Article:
At Tennis Camp in Dorchester, Learning More Than Just a Sport

Posted on: July 4, 2018 Topics: child health, practicum, sports

Mac Hine headshot 400x241

Tennis is associated with privilege, MPH student Mac Hine says, but it doesn’t have to be: “All you really need is a racket and a ball and a net, right?”

Hine is completing her practicum with Sportsmen’s Tennis & Enrichment Center. Founded more than 50 years ago in the Dorchester neighborhood of Boston, it was the first non-profit indoor tennis club created by and for African Americans. Tennis lessons pay the bills at Sportsmen’s, supporting the nonprofit’s community outreach efforts. “The idea is that competitive tennis is for everyone,” Hine says.

For her practicum, Hine is working with Sportsmen’s tennis summer camp program for at-risk Boston kids aged 5 to 14. “The kids are here from 8 am to 5 pm, doing fun physical activities and learning tennis skills,” she says. Being active is especially important in the face of rising obesity rates among low-income children, Hine says, but the camp is just as much about social development. “They’re spending time with other youth their age, and they have mentors who are usually only a few years older than them, up to early 20s,” she says. “They’re building a social network, building relationships, while also enjoying physical activity.”

Supported by a Practicum Scholar Award, Hine is creating and piloting a monitoring and evaluation kit, which Sportsmen’s will be able to use to find ways to make the program more effective. The kit includes protocols for measuring how closely the day-to-day workings of the program and various recruitment efforts match predetermined plans and goals. The kids are wearing accelerometers to help gauge how much physical activity is actually happening at the camp, Hine says, while camp counselors will be keeping records of what activities they lead the kids through, and for how long.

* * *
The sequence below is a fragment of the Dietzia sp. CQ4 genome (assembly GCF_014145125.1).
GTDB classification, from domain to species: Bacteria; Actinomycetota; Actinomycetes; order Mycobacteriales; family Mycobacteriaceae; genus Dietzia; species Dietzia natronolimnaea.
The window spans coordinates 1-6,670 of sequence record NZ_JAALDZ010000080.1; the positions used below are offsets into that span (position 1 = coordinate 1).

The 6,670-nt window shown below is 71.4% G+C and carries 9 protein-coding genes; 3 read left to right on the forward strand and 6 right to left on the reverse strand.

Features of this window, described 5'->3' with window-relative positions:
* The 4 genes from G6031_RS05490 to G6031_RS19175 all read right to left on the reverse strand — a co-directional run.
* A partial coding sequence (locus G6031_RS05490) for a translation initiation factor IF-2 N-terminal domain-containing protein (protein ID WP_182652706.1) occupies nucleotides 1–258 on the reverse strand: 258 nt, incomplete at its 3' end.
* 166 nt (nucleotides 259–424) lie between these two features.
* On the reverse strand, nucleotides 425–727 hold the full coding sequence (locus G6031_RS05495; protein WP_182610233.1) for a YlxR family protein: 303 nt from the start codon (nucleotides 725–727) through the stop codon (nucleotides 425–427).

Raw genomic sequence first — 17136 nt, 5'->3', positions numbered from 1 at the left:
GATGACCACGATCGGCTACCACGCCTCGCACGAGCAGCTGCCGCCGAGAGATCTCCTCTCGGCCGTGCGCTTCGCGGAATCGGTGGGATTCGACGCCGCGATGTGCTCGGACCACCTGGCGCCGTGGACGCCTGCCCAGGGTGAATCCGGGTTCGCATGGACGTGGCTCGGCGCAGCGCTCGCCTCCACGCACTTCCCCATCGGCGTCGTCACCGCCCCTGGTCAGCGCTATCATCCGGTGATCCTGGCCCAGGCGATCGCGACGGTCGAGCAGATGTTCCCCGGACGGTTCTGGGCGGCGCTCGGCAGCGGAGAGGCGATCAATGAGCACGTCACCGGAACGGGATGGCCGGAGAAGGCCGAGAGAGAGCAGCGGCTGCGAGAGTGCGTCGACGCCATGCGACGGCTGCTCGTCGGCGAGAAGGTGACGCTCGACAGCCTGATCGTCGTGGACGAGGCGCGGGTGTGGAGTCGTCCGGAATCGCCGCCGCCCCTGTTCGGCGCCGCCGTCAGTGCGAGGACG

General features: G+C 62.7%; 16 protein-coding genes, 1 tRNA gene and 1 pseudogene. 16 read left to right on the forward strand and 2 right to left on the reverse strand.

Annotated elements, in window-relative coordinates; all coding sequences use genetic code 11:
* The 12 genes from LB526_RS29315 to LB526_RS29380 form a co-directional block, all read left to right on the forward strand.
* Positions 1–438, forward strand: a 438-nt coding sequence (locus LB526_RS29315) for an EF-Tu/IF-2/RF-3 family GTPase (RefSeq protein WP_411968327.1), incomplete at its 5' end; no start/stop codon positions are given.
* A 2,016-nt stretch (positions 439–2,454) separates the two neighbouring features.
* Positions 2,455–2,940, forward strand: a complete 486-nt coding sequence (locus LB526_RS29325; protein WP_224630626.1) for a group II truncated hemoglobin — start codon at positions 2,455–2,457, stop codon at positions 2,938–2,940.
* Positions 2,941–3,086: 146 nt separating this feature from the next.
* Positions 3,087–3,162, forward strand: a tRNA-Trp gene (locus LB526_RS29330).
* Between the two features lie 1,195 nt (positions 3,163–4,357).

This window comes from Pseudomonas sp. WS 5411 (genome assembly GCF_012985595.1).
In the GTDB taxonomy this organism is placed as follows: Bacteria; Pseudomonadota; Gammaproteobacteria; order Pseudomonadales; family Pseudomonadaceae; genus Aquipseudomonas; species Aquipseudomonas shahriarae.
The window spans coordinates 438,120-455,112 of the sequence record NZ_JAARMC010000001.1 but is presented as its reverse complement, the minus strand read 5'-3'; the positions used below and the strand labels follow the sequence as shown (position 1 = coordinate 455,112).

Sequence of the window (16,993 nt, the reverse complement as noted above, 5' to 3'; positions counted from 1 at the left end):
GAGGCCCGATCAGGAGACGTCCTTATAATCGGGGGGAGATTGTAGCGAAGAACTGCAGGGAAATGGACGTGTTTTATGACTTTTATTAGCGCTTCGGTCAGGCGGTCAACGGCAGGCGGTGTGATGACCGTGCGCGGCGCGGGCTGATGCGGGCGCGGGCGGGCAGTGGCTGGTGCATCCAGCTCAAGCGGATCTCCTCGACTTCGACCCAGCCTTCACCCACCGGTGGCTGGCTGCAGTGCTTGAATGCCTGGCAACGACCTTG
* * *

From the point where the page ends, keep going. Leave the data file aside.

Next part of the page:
Hine is also conducting observations herself, and conducting surveys with the counselors and the older kids to get a sense of what they think went well and what needed improvement. At the end of the nine-week camp, Hine will conduct focus group discussions with camp counselors and parents.

Hine says she was interested in working with Sportsmen’s since orientation, when she and other new students went on a tour of the neighborhoods around SPH. “We stopped at Sportsmen’s, and Jelani Haynes, the director of community outreach, talked to us about Sportsmen’s mission, and it just hit home for me.”

An exercise physiologist by training and former personal trainer, Hine used to work with Girls on the Run, a non-profit aimed at pre-teen girls that she says is similar to Sportsmen’s program. “It uses fitness and physical activity as a way of teaching girls not only to have fun exercising but also about things like gossip, self-image, self-esteem, resolving conflicts, and building each other up,” she says.

That experience and others like it made Hine passionate about Sportsmen’s mission, she says. “I really believe in the ability of a sport and a ‘team’ to bring people together and talk,” she says. “It’s just such a great platform for teaching kids about all kinds of topics, like nutrition, violence, drug use, etc.”

It is also a platform with even more potential, Hine says. Beyond her practicum, she says her unofficial goal is to help create stronger ties between SPH and Sportsmen’s, hopefully leading to more students working with the nonprofit in practicums and hands-on classes. After all, she says, “It’s so close! It’s Dorchester. It’s only three miles away.”

Michelle Samuels

Mac Hine is taking over the SPH Instagram account from July 9 through 13 to share photos from her practicum. Follow along at and with the hashtag #BUSPHSummer18.

Post Your Comment